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if you've known me for more than a minute you may have heard my expression for what it feels like when i get an idea that just makes sense: 'it's like a white hot hammer of inspiration to the back of the head'

Wednesday, December 3, 2014

minutiae

there are a lot of little things i've done around my house to make daily life easier that aren't each enough for a full post. i keep meaning to take pictures and finally got around to it.
not the best pictures, just the camera phone.


i just had to replace my car battery. since i did it myself i didn't have a receipt for the date of service, like i would for a professional repair. masking tape label! i labelled it just like i do when i open a food package or put something in the freezer. 



extra shower rod. spring tension rods run around $8-$15 depending on the length. tighten it in place high up over the center of the shower, great for hang drying bras and other things that shouldn't go in the dryer. and my cpap hose. that little plastic octopus looking thing is a tie/belt hanger, something like this. i use it for bras. you can also just hang your drip dry delicates on plastic hangers and put them up here too. the blue clip is an oversized clothespin from the dollar tree, usually found in a multi pack
you could also use clothespin hangers and hanging drying racks (also in plastic but the two plastic ones i have had go brittle in about 2 years and fall apart) 




little magnetic bars from ikea. i think they are meant for desks and dorm rooms. i have one in each bathroom for tweezers and stuff. i also dropped a super strong magnet in the dental floss box so it sticks to the magnet bar




a holder on the side of my fridge for cleaners and paper towels.  i also made a smaller one with smaller magnets for a friend's dish towel holder. hers uses 25lb pull magnets which will NOT hold a roll of paper towels an 2-3 full spray bottles of cleaner to the side of a fridge. 
this will probably stick to most stoves too

two big round 95lb pull magnets from harbor freight tools
2 screw eyes that fit through the holes in the magnets, 4 nuts for the screw eyes



put a nut on the screw eye, put the screw eye through the hole in the magnet, put the other nut on the end of the screw eye. tighten them down until the screw eye is stable in the magnet without the end sticking out past the back of the magnet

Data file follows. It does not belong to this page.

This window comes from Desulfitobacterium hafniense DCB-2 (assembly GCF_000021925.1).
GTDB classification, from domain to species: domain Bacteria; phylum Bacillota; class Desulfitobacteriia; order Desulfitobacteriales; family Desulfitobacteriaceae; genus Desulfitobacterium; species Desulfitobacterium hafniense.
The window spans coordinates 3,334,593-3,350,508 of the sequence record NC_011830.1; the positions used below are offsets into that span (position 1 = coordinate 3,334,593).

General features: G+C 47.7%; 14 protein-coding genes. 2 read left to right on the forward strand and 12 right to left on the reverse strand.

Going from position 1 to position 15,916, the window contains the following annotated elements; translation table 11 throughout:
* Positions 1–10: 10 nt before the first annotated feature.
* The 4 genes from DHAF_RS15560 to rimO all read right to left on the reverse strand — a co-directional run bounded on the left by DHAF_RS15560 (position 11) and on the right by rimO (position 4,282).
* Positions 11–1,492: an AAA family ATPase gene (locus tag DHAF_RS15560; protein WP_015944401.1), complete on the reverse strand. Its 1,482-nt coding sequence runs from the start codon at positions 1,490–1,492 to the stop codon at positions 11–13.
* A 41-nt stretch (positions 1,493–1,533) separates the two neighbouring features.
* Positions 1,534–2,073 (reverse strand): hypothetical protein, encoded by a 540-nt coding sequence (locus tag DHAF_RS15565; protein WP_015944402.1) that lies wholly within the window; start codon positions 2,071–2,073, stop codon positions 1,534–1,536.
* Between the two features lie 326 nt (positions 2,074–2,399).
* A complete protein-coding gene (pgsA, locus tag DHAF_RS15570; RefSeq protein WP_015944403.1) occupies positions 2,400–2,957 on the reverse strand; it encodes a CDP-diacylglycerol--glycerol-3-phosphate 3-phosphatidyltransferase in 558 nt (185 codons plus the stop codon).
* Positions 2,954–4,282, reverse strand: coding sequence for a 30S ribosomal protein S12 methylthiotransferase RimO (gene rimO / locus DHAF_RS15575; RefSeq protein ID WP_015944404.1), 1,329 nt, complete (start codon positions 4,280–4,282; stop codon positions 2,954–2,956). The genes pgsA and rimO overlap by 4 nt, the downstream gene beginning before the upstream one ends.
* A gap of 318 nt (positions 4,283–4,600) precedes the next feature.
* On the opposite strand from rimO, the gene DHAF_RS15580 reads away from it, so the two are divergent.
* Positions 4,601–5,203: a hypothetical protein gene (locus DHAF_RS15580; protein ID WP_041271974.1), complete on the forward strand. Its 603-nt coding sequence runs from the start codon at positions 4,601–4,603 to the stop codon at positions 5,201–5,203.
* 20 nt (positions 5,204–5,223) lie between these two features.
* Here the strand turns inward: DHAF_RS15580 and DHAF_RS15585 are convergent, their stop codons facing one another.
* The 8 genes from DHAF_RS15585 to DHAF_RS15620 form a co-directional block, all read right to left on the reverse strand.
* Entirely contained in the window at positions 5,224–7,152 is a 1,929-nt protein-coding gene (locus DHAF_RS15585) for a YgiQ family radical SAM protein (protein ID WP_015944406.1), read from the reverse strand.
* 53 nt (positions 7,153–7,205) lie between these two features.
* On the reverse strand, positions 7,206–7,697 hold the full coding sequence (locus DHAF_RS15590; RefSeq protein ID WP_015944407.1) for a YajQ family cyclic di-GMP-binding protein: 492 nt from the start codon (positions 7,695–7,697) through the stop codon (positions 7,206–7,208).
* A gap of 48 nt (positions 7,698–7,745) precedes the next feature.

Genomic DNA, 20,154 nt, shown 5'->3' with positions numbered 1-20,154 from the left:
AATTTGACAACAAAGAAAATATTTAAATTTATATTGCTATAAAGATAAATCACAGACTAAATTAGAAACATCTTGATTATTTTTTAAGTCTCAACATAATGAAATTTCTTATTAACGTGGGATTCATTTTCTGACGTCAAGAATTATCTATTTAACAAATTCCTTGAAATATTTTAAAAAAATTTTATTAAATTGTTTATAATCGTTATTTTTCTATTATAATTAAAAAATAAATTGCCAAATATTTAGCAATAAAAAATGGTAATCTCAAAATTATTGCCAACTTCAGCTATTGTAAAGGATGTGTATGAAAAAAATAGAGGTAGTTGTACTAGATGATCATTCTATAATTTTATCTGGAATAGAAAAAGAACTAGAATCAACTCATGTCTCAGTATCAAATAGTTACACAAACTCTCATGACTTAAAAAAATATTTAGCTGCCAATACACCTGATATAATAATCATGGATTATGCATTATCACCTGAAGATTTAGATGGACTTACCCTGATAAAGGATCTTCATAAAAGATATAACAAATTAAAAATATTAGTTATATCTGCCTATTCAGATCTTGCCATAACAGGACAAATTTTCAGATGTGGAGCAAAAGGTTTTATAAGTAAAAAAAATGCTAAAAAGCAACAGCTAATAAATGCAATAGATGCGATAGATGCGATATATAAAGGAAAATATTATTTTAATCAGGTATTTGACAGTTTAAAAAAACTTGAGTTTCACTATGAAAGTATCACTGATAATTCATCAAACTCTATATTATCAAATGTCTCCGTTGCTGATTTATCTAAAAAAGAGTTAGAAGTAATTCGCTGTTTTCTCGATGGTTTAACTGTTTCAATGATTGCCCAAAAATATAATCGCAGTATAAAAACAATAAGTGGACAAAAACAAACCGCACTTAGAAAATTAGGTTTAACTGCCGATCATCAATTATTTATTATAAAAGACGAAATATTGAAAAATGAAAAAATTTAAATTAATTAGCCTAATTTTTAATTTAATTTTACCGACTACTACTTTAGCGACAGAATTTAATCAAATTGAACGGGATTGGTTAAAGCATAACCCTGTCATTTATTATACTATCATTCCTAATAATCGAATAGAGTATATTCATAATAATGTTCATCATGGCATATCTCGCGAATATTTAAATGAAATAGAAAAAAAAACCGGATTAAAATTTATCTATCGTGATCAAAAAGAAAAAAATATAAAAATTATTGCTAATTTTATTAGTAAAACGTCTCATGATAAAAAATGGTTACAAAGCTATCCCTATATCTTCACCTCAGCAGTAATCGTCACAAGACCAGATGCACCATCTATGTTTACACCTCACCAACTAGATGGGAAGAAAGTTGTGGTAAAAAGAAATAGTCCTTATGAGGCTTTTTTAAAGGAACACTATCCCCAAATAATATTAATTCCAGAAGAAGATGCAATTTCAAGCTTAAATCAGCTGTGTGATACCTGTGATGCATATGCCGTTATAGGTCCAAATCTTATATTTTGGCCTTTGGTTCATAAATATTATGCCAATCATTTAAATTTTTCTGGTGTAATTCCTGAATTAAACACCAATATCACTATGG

this is an old curtain rod that the previous homeowners left when they moved out. but any pole or rod that can bear the weight and fit through the holes will work. this worked better before i knocked the finial off the other end of the rod so it slips out if i run into it




additional sizes of the magnets





broom clips and cheap LED flashlights. i keep them near every door to the outside for those nights the cats drop things on the doorstep that i have to deal with. i got a ten pack of flashlights with crummy batteries for $10 at harbor freight. i've also seen them at big lots and the dollar tree. here's a 2 pack for $3 (watch for sales)





 my tape rack. i've overloaded this one and the wall it's on is very old drywall, so i need to fix up the hooks. and make it longer. this is behind the door in the utility room. also would be good in a supply closet or garage. the bread tabs on the tape rolls make sure i can always find the end



this handy little twist tie dispenser is from the dollar tree. a 2 pack. cut your own length. it's probably meant to be nailed to the wall, but i haven't yet. you can also get them in garden centers. this one isn't a terrible price, but i'd check your local discount or dollar store first 


did everyone have that metal grid and plastic corner cube stuff in their dorm room? the plastic gives out but the metal grid panels have other uses. like my bread holder? cut a couple places and bend, then hook it under the cabinet. fits a standard size loaf snugly and keeps the cats from stealing bread


this is a limited use arrangement. if you live in the woods and lose power a lot, you might want to keep a lantern handy. most people don't have a) this weird banister wall arrangement and b) a need for a propane lantern hanging around the house. 
there's a really big cable tie (actually two, end to end) around the rail, and a plain metal shower curtain hook hanging off it. the lantern comes with the chain




speaking of the plain metal shower curtain hooks, everyone should keep a 12 pack around because you will find the most unexpected uses for them. i keep trying to learn glass lampwork and while i haven't yet managed to, i have the glass rods in a case. with a teeny tiny hole on the top. it won't fit over a peghook, but it will fit a shower curtain hook